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Stories from English History: I - Alfred J. Church



This is the first of three volumes of Church's Stories from English History series. It covers 50 B.C. to 1360 A.D. and includes stories of Caesar and Boadicea, the coming of the Saxons, Alfred the Great, Canute, Harold, William the Conqueror and the Norman Conquest, Henry II and Thomas a Becket, Richard I the Crusader, the Magna Carta, Bannockburn, the battles of Crecy, Calias, Poitiers and others.

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[Book Cover] from English History Stories - I by Alfred J. Church
Westminster Abby
EDWARD THE CONFESSOR'S CHAPEL, WESTMINSTER ABBEY.


[Title Page] from English History Stories - I by Alfred J. Church

Preface

There are a few matters in these "Stories" which seem to call for brief explanations.

I have put hte story of the Roman conquest of Britain into the form of a dialogue, because I wished to give what we may suppose to have been the British  way of looking at this event.

The legends of Vortigern and Arthur are supposed to be told by a bard. They are not historical, but have, it is probable, some historical foundation. Of course they could not have been omitted altogether.

It was equally impossible to omit the various picturesque anecdotes which occur from time to time in the story of England. At the same time, it would have been out of place in such a a book as this to discuss their genuinenesss. The authority for them is of a degree which varies greatly. Curiously enough, one of the best authenticated, the story of Canute and his followers, is one of the least probable. The courtiers whom the King rebukes are of an Oriental type, not in the least like the sturdy Danes or Englishmen with whom he had to do. Another, the well-known anecdote of the intercession of Queen Philippa for the citizens of Calais, comes to us on good authority, for it is told in detail by Froissart, who was ten years old when it happened, and who may very well have heard it from the Queen herself, to whose service he was attached for a considerable time. Yet reasons apparently cogent have been given for doubting its truth. Sometimes I have taken occasion to tell these stories with a certain reserve. I wish to make special acknowledgements of obligation to Professor Freeman's Norman Conquest  (Macmillan), to the Dictionary of English History  (Cassell & Co.), and to the series of English History from Contemporary Writers  (D. Nutt).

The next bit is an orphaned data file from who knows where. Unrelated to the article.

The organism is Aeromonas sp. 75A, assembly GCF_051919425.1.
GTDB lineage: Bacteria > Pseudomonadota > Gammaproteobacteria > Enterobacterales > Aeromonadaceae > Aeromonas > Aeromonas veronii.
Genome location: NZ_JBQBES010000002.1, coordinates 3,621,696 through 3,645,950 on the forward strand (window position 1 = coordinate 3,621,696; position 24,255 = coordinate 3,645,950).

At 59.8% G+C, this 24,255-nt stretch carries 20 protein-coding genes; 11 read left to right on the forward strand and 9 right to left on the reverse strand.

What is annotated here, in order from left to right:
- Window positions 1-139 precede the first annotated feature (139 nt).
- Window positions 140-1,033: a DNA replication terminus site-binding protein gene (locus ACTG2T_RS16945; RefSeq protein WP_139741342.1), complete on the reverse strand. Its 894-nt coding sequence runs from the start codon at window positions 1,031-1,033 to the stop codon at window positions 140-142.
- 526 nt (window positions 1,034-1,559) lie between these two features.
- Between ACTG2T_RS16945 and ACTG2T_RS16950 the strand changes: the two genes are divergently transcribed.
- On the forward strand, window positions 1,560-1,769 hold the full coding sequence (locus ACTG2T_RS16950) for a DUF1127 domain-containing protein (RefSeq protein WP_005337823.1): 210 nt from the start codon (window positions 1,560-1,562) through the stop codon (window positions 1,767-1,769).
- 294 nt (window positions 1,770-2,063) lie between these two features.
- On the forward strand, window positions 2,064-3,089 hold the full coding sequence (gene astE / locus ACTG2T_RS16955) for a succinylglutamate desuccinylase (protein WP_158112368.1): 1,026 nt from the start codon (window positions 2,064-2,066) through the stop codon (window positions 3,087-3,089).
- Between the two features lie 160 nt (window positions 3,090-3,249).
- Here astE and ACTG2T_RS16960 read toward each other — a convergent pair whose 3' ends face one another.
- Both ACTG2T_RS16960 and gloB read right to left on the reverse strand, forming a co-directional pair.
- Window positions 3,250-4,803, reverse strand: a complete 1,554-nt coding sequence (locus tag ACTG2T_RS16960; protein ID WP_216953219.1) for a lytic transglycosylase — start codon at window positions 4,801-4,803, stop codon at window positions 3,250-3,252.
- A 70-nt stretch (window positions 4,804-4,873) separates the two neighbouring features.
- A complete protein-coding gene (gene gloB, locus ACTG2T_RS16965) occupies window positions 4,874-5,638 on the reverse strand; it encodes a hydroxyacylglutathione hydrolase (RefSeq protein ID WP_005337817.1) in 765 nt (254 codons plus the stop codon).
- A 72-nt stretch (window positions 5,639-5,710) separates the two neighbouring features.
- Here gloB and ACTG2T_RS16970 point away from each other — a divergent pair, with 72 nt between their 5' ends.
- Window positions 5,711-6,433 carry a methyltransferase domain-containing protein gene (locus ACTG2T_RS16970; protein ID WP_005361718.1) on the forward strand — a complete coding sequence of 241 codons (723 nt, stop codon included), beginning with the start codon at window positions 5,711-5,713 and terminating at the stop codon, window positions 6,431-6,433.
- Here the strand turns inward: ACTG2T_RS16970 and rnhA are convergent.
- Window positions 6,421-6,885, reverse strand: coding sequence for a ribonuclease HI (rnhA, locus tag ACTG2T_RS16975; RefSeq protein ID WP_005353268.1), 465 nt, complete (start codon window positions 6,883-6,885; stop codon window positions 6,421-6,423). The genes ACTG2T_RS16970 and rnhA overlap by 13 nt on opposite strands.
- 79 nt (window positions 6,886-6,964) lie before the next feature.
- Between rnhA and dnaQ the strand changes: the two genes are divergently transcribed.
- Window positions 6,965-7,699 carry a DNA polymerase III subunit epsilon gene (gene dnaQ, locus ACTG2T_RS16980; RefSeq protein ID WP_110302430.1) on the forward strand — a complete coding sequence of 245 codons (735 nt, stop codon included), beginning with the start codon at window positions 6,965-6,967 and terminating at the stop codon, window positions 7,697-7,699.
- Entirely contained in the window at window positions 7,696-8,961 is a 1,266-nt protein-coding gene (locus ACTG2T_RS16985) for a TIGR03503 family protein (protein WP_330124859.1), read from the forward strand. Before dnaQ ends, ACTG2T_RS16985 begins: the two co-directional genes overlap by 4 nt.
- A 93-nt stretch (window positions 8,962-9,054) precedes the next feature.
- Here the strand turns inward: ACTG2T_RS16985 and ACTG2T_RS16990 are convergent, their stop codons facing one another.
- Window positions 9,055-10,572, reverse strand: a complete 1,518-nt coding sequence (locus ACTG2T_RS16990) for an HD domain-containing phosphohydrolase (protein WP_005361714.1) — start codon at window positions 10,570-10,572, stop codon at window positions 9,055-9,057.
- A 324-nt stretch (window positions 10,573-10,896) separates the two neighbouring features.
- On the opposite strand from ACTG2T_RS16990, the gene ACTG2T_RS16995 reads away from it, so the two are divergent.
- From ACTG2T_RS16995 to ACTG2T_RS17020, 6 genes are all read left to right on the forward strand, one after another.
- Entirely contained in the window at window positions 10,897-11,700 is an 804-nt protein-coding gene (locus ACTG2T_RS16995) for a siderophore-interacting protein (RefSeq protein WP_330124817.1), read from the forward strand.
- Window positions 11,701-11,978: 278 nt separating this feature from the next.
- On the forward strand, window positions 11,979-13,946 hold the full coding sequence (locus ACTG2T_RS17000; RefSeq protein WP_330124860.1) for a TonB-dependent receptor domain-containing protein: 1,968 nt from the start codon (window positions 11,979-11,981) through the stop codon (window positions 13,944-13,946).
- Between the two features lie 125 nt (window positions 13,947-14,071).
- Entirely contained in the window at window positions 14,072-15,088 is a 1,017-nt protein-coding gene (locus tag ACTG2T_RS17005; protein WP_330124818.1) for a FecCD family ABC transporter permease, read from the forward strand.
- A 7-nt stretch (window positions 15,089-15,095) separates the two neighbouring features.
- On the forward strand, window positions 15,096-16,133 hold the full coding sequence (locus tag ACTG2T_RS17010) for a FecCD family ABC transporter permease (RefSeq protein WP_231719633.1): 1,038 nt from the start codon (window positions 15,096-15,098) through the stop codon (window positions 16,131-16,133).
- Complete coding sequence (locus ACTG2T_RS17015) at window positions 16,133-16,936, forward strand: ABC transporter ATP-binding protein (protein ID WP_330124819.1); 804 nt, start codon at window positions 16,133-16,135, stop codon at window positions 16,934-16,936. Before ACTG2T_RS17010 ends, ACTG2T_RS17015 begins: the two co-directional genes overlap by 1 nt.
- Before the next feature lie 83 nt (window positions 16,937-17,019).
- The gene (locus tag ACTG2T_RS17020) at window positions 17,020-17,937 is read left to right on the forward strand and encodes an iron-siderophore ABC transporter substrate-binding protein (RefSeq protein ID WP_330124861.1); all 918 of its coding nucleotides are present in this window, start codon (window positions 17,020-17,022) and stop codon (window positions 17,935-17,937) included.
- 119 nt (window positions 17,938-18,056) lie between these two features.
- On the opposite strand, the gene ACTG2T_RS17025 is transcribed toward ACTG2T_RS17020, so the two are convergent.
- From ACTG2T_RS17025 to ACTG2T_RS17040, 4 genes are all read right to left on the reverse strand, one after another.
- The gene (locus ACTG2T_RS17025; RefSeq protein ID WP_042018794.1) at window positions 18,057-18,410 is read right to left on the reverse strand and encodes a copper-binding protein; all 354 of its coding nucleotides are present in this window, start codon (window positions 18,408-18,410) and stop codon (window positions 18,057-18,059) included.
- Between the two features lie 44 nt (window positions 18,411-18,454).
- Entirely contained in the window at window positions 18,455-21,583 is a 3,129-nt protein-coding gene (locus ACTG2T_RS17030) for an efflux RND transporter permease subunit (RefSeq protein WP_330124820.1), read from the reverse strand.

The illustrations are reproductions of ancient sculptures and illuminations from engravings in Montfaucon's L'Antiquité Illustrée, and Strutt's Antiquities.

A.J.C.

Ashley Rectory, Tetbury. Aug. 7, 1894

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